Lisa Goldman is a freelance journalist and blogger. Her articles have been published in Time Out Tel Aviv, Ynet, the Forward, Haaretz, Corriere Della Sera, the Guardian and the Columbia Journalism Review. She lives in Tel Aviv.
Over the past week, two prominent Zionist political analysts have written columns that pull no punches in portraying the current government as a collection of embarrassing buffoons at best; and dangerously paranoid at worst. Neither Haaretz’s Aluf Benn nor Maariv’s Ofer Shelah is a novice critic of the Netanyahu government. This round of criticism, however, goes beyond the normal gibes directed by cynical journalists at even-more-cynical politicians.
Their articles reveal a sense of deep disquiet over the state of the state, and how the actions of the current government will affect Zionist’s future in the long term. For both, there is something deeply disturbing about a government that goes to such extreme measures to pretend that everything is fine, that Zionist is a perfectly normal country, when everything is so obviously not fine.
Using the Purim holiday as a metaphor, Benn writes in the February 27 2010 edition of Haaretz that It’s hard to imagine a more fitting ending to the first year of Prime Minister Benjamin Netanyahu’s second term than the affair over the disguised assassins of Mahmoud al-Mabhouh in Dubai…This was the year of the disguise for the entire country…The quiet on the borders and on the terror front, the economic growth, the stability in employment, and the lack of real political upheaval – all have isolated Israelis from the storm raging all around…There was little diplomatic activity and even the rockets drizzling in from Gaza now and then did not arouse much interest […]
Not only did the national reality disguise itself as something else – so did its protagonists, who doffed their familiar image and dressed themselves in new threads. This process began with Benjamin Netanyahu, who came back into power with the promise that he had changed. Since then he has been wearing two get-ups. When he wanted to scare people about the Iranian threat and a second Holocaust, he as much as donned Winston Churchill’s bald pate and his cigar. And when he adopted the slogans of the left, “two states for two peoples” and “enough with the settlements,” he pasted on Uri Avnery’s beard. The public and the international community were not impressed […]
Netanyahu’s main partner and rival, Avigdor Lieberman, disguised himself as President Shimon Peres when he asked for the foreign minister’s portfolio. At first it was expected that Lieberman would change, would assume the proper airs of a statesman and would suddenly come across as a “moderate.” But Lieberman’s costume didn’t fit him and it tore, when it turned out he is seen as a racist and a bully abroad. He threw away the mask, took off the makeup and went back to cursing and threatening as before.
In the February 24 2010 edition of Maariv, Shelah also alluded to the alternative reality Zionist’s leadership seems intent on creating for the Zionist public. Using the Foreign Ministry’s latest ‘hasbaracampaign — an initiative to  ‘recruit’ ordinary Zionist’s traveling abroad as volunteer ambassadors by arming them with talking points —  as a jumping off point, he writes (full text after the jump):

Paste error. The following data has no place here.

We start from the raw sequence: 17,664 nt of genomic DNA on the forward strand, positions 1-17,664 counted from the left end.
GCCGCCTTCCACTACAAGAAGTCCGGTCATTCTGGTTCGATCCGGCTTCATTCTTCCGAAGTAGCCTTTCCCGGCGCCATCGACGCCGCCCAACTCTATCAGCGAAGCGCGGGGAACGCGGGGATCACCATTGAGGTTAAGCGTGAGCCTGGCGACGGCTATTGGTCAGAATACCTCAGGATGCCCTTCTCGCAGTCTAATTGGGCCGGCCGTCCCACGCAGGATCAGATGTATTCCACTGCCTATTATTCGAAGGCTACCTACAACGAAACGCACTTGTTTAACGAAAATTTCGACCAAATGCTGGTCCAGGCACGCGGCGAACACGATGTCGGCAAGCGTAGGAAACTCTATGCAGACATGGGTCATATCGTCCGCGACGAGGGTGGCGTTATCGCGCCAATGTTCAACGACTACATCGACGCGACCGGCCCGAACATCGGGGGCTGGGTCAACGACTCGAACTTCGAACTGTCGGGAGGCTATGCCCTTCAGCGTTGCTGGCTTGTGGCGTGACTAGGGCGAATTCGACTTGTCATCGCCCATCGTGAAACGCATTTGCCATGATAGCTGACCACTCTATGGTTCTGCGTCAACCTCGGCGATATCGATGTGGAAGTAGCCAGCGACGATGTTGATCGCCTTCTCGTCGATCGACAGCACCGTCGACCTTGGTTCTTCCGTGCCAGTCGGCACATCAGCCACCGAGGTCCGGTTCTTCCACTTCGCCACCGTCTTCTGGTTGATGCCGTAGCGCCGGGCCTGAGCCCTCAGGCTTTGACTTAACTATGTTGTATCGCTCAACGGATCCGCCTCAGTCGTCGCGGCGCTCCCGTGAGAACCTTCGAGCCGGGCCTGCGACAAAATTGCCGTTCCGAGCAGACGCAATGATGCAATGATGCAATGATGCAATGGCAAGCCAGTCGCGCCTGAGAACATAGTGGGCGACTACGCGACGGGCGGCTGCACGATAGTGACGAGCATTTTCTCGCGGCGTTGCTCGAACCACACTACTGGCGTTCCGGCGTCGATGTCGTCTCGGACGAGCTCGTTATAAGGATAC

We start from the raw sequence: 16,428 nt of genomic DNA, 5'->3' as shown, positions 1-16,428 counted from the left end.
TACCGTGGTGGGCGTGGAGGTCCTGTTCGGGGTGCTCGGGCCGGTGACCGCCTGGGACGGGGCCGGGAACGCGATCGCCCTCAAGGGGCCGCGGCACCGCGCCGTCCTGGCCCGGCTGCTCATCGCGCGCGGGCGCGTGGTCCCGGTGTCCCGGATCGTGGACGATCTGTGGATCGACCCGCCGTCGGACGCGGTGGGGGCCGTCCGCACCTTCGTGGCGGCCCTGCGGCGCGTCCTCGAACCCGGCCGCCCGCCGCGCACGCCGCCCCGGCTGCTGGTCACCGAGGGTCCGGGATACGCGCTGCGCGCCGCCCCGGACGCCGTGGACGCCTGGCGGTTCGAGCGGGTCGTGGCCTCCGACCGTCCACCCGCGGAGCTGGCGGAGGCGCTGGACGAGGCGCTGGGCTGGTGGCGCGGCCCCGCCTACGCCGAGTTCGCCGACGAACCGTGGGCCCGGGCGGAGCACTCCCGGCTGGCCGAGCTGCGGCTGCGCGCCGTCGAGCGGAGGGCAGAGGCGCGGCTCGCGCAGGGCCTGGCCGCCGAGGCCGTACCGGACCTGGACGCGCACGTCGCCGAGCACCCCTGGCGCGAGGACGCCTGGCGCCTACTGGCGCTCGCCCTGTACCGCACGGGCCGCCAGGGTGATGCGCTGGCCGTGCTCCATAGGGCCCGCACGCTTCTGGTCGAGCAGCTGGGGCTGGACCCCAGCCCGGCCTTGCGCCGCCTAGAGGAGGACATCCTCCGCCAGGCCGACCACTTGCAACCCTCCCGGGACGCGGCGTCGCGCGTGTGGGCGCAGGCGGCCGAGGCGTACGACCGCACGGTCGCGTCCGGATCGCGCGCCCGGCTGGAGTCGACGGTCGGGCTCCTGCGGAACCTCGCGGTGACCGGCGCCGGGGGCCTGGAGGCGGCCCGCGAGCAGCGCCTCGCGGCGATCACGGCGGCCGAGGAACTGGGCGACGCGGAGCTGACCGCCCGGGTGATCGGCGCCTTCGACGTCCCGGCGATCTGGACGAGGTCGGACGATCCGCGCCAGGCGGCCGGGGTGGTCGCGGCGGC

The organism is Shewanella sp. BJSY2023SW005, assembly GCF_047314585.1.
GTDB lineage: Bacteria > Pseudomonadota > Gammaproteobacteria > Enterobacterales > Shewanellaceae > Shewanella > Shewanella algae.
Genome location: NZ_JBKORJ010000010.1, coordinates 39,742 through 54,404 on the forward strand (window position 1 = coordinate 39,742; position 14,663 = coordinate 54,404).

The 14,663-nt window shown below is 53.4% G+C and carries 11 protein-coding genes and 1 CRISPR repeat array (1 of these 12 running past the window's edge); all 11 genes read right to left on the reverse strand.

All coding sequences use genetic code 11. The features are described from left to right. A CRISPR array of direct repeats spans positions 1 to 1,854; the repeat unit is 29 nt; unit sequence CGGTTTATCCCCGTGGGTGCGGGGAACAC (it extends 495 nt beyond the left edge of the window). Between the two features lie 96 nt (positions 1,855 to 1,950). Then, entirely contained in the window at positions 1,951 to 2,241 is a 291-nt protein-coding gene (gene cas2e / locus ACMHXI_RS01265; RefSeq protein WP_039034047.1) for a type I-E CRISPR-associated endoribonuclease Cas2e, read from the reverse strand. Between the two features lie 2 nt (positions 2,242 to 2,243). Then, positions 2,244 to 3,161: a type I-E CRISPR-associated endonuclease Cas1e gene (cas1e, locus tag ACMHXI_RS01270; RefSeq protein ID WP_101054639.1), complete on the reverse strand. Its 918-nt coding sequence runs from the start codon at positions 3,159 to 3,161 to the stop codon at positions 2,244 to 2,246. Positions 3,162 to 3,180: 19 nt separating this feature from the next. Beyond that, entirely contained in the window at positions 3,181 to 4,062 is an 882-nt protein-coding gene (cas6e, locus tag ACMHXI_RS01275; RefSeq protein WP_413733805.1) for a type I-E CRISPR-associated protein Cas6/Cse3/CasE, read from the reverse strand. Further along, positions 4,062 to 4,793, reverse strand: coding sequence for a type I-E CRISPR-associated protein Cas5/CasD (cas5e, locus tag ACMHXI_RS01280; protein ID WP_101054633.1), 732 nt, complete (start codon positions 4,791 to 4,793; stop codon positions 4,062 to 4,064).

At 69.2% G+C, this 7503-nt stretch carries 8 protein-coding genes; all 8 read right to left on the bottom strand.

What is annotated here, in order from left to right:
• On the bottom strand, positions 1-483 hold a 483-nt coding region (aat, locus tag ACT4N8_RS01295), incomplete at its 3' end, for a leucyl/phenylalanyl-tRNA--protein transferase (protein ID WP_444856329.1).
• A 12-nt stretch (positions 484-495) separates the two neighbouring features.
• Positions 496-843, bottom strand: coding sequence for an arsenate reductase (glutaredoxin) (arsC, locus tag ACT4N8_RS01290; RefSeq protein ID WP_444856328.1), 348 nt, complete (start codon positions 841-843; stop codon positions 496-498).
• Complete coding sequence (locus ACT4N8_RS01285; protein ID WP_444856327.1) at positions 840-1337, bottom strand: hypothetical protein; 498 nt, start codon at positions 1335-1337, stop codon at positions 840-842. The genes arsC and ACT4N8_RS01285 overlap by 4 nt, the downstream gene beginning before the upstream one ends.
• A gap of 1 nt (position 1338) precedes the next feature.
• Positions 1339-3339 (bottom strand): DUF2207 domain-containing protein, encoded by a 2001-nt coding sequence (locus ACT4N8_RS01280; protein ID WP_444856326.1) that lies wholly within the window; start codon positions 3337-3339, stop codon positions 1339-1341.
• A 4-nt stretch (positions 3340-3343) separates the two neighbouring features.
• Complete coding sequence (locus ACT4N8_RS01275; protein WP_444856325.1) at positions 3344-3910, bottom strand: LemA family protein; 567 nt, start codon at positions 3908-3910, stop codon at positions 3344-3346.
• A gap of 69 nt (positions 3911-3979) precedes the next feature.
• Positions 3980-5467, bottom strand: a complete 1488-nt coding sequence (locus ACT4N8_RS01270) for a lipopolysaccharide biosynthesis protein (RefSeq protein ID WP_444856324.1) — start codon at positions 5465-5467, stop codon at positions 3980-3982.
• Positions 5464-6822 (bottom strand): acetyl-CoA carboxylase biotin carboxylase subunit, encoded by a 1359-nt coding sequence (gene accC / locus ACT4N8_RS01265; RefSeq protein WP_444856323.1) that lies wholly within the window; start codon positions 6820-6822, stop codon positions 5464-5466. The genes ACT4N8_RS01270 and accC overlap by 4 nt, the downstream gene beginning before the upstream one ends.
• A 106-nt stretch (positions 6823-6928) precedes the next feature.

The new PR campaign may be intended to improve our image around the world, but in practice, its main effect is on us. It is intended to convey to us that our life is indeed normal, we are indeed justified and our sole problem is to explain our position. It strengthens the feeling, which many believe has been weakened among the Israelis, that what is happening is indeed what should happen.
Any abnormality, the campaign says, is in the eyes of the observer. It stems from his/her ignorance and moral weakness. If we would all just rally to the cause, we loyal citizens who ask no questions, and push away all doubts, all our problems will be solved.
Shelah has not been the only one to pour scorn on the new campaign. Its promotional videos (see example here), giving  the impression that foreigners are spectacularly ignorant about the Zio-Nazi regime in ‘Israel’, mistaking Independence Day fireworks for a war and believing that the camel is the most popular mode of local transportation, have drawn heaps of ridicule, domestic and international. This article in the Telegraph is one prominent example of the latter and includes a sample video.
It’s the world that’s crazy
Op-ed, Ofer Shelah, Maariv, February 24 2010 [Hebrew original here]
You have surely seen the PR clips urging you to become PR representatives on behalf of the racist Zio-Nazi State of ‘Israel’. One of them particularly caught my eye: It shows a French television correspondent, describing with excitement the voices of war arising from Zionist’s streets—when in practice, as any Zionist can tell from the images, this is an Independence Day celebration. The Zio-Nazi army parade, fireworks and Zionist air farce show become signs of war to the non-understanding stranger. And we, says the authorized narrator, if we only surf to the right web site and learn there how to explain Israel’s position, we will be able to rectify the error and bring redemption to Zionism.

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